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Most Catholic Empire of Maltropia
Impireacht is Caitlicí Maltróipea
Flag of Maltropia Coat of arms of Maltropia
Motto“In ainm Dé”
Location of Maltropia (dark green) in Paradoxia
(and largest city)
Corcaigh Nua
Official languages Irish; English
Recognised regional languages Espian, Swedish, Roman
Ethnic groups  89% Maltropian
8% Espian
3% other
Demonym Maltropian
Government Hereditary federal constitutional monarchy
 -  King Brendan
 -  as the colony of Corcaigh Nua 1453 
 -  as the Kingdom of Maltropia 1601 
 -  as the Royal Kingdom of Maltropia 2009 
 -  Total 2,424,437.11 km2 
936,080 sq mi 
 -  2013 census 6,781,301,626 
GDP (nominal)  estimate
 -  Total $664,049 billion 
 -  Per capita $97,923.47 
Gini (2010) .463 
HDI (2012) 0.965 
Currency Maltropian Ducat (MD€)
Date formats dd/mm/yyyy
Drives on the left
Internet TLD .mtr
Calling code 687

Maltropia (Irish: Maltrópa), officially the Most Catholic Empire of Maltropia (Irish: Impireacht is Caitlicí Maltróipea), is a large sovereign state located in northern Paradoxia. It is made up of two nations, the Kingdom of Maltropia (sometimes Maltropia proper) and the Maltropian Islands. Maltropia is bordered by Northern Bigfootia to the east, Nefreedia to the south and Ishgar to the west, and is bounded to the north by the Johan Sea. It has a total land area of 2,424,437.11 square kilometres and a population of 2-500,000,000. The two national capitals are Corcaigh Nua and Argensborough, with the former being the imperial seat.

Maltropia is governed as a constitutional monarchy consisting of two nations, the Maltropian Islands and the Kingdom of Maltropia. The current monarch is Brendan. The state's legislature two nations share an upper house in the Council of Nobles and possess independent lower houses both consisting of elected representatives. Legislation is unique to each nation and may be vetoed by the king or translated from one nation to the other by the king. In its regional policy, Maltropia has developed a reputation as an interventionist power committed to exerting its influence by its powerful navy and an export-oriented economy. Outside Paradoxia, its policy is more economic in focus, and Maltropia possesses one of the most globalised economies in the world with numerous major international firms operating out of, and within, the country.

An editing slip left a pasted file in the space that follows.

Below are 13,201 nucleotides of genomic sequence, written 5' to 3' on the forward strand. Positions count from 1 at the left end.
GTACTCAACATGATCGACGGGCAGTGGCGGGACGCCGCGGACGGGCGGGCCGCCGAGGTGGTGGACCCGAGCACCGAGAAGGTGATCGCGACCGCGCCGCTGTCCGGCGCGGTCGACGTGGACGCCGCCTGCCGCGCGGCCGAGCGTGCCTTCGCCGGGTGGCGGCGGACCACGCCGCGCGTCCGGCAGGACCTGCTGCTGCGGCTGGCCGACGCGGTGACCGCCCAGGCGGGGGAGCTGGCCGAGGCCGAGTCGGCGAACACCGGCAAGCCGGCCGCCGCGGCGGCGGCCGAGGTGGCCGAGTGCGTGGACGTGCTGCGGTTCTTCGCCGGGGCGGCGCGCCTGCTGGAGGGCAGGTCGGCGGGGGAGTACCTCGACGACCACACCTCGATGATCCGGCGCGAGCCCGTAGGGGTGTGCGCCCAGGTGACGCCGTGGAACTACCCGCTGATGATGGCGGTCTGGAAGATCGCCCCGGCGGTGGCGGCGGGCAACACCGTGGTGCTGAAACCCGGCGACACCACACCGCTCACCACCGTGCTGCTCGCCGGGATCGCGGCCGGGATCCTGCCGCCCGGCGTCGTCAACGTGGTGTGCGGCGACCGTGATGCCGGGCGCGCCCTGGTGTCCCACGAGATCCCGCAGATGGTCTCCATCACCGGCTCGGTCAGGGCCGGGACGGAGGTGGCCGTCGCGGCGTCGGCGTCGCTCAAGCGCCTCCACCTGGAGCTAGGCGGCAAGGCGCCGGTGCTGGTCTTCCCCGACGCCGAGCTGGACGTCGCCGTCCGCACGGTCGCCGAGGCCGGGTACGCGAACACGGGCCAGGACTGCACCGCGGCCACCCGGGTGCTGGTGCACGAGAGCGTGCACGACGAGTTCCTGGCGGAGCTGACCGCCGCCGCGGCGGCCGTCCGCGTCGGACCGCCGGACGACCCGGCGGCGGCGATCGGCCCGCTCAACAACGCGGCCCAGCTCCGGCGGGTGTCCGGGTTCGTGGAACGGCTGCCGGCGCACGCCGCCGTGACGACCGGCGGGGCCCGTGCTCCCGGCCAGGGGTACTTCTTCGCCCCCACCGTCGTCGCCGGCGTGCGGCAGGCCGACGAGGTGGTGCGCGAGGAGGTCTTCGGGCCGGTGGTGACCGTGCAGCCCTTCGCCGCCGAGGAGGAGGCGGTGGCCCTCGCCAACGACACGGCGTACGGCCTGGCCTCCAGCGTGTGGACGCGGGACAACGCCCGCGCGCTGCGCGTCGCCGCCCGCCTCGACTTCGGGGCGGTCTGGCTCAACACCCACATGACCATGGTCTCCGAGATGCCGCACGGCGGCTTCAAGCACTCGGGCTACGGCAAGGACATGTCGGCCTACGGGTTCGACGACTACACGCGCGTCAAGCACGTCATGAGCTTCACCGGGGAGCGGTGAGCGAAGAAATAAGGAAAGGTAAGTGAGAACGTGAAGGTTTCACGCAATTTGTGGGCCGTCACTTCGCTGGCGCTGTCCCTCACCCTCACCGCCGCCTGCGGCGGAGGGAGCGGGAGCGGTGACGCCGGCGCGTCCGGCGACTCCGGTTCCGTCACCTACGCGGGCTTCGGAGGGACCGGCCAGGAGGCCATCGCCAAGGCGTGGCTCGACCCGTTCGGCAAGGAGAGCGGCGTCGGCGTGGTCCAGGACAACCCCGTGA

Maltropia is a founding member of the Pact of Righteous Vindication. The country is also a member of the World Assembly, the Commonwealth of Free and Democratic States, the Ellorea Commercial Union and the Sovereign League, as well as a signatory of the Amistad Declaration on Slavery and the Rights of Man and the Eternal Accords of the Three Crowns.

Etymology[edit | edit source]

The origin of the name Maltropia is a long-considered and debated one. The name first appears in records in its archaic Irish form, Maltróipea, and it is not until the mid 16th century that the form Maltropia came into common use. What exactly the term means is ambiguous, with theories ranging from the Latin-Greek mixture meaning "bad turning", a possible allusion to the fact that the colony never reached its intended destination, to the Irish "Malairt troipeach", meaning "Tropic exchange". Possible origins of the latter are fewer, as Maltropia experiences a cold climate, and had little trade with tropical or oriental cultures.

History[edit | edit source]

Main article: History of Maltropia

Prehistory[edit | edit source]


A neolithic passage tomb at Cnoc Gae

Prehistoric Maltropia is known only from archaeological evidence, although early medieval annals attempted to offer a chronology of human settlement dating back to the Biblical Deluge. The earliest human habitation in the archaeological record, tentatively dated to 3000 BC, consisted mainly of coastal settlement along the eastern shore. This settlement was characterised by shellfish middens and wooden huts identified by their postholes.

Between 2500 and 1500 BC, as Maltropia transitioned from the Neolithic to the Bronze Age, its inhabitants erected large earthworks and megalithic structures. Such structures ranged from simple hill forts, such as those of chieftains in Tirucca and Argalium, to the vast burial complexes at Cnoc Gae and Úag Mor.

(200 BC-500 AD)[edit | edit source]

First Kingdoms era (c. 500-785)[edit | edit source]

File:Stari Ras.jpg

The medieval Espian fortress of Pelira Lium